36 Pages Posted: 28 Oct 2008
Date Written: October 23, 2008
This paper revisits the creation of the modern Greek state in the early nineteenth century and the role that family law played in the process of generating a sense of national identity. According to the mainstream legal historical narrative Greeks managed to survive as a nation during the Ottoman years thanks to the consistent application of family law rules by the Orthodox Church. This paper reinterprets the standard narrative as the result of the institutional compromises struck between the Orthodox Church, westernizing revolutionary Greeks and local leaders at the moment of creation of the Greek state, rather than a reflection of the legal realities on the ground. It argues that competition between the Orthodox Church, Islamic judges, and local secular leaders on precisely the issues that the Church considered under its exclusive jurisdiction (marriage, divorce, inheritance) had resulted in a highly fragmented legal picture right before the creation of the Greek state. Despite this fragmentation, the first regent for judicial affairs of the nascent state, Bavarian Georg Ludwig von Maurer, argued in his seminal book "The Greek People" that Greek Orthodox canon law had been applied consistently throughout the territories of the Greek state and that the Greeks has survived as a nation partly thanks to the efforts of the Church which saved the Greeks from "barbarism". The institutional compromise he then fashioned for Church/State relations rewarded the former, by making it an important institutional player on marriage and divorce in the new state.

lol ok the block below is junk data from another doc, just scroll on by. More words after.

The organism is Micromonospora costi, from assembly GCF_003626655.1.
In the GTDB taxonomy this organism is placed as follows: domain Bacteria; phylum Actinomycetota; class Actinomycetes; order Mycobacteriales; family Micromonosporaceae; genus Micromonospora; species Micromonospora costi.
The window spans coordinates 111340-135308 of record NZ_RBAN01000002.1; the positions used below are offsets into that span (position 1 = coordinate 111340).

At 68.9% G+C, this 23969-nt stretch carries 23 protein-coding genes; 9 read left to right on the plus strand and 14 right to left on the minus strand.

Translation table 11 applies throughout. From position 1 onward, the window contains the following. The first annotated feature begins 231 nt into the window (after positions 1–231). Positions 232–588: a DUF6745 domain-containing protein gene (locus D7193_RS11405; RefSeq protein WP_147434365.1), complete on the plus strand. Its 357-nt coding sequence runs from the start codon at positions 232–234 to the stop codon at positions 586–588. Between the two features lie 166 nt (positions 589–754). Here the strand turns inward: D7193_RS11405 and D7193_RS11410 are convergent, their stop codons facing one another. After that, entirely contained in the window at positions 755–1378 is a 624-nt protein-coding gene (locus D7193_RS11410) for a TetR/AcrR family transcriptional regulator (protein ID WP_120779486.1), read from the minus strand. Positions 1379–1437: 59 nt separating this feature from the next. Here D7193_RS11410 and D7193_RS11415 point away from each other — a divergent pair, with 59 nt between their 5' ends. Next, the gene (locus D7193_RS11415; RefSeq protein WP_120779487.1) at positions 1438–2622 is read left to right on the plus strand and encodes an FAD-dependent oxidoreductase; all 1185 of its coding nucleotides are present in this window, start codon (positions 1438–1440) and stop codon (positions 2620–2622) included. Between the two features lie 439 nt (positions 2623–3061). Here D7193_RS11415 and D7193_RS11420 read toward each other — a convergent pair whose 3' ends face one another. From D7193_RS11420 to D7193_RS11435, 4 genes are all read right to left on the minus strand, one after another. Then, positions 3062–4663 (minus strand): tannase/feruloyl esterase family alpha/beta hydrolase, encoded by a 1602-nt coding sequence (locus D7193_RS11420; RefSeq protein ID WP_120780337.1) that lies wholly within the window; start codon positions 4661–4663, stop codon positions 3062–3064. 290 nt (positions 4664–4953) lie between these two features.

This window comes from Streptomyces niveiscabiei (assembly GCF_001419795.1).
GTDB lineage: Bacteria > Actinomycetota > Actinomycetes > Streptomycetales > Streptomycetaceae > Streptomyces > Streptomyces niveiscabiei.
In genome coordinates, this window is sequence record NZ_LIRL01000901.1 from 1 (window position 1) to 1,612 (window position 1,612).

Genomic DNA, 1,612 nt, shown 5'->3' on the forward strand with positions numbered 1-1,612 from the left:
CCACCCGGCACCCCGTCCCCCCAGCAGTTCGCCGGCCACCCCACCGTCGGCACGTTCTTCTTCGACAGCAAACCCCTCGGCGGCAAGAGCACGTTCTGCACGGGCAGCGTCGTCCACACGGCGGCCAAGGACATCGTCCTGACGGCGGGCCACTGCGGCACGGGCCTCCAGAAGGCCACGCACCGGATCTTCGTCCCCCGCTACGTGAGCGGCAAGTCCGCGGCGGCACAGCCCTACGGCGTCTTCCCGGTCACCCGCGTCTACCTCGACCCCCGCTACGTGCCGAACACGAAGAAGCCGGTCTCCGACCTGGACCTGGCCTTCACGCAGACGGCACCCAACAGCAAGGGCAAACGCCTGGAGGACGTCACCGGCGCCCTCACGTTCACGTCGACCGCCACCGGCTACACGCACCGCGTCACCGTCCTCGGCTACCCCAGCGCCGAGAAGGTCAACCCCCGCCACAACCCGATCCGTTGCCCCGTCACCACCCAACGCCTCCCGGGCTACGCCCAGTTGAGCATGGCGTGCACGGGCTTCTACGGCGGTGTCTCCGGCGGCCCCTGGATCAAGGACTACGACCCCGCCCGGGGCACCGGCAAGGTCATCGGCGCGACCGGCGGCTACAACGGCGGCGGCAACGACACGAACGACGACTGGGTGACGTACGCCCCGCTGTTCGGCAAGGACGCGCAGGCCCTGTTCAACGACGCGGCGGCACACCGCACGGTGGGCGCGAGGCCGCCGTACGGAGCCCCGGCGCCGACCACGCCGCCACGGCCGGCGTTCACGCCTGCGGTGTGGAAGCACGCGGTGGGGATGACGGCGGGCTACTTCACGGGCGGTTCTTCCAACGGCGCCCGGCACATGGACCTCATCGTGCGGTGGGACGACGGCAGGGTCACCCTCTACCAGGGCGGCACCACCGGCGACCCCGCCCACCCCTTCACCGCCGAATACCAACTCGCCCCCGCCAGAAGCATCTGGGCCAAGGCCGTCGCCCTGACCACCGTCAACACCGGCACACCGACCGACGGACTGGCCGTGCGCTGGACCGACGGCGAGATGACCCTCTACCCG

The last part of the paper discusses the importance of revisiting the history of the state's role in generating narratives of national identity for European politics, at a moment when the distribution of resources between European citizens and non European, often Muslim, non citizens living and working in Europe is increasingly justified or tacitly accepted through appeals to notions of concrete, coherent national identities. The dynamics of relying on a named or unnamed uncivilized "other" against whom identity formation takes place seems to be repeating itself today with a vengeance in the case of Turkey's accession to the European Union, and the thinly veiled civilization vs. barbarism discursive themes emerging there. Not accidentally, they are heavily concentrated in the field of family law. Without suggesting that revisiting history will solve current political problems by deductive magic it can at least help push against the more essentialist, "clash of civilization" versions of identity that have remade their appearance in political discussions in Europe.
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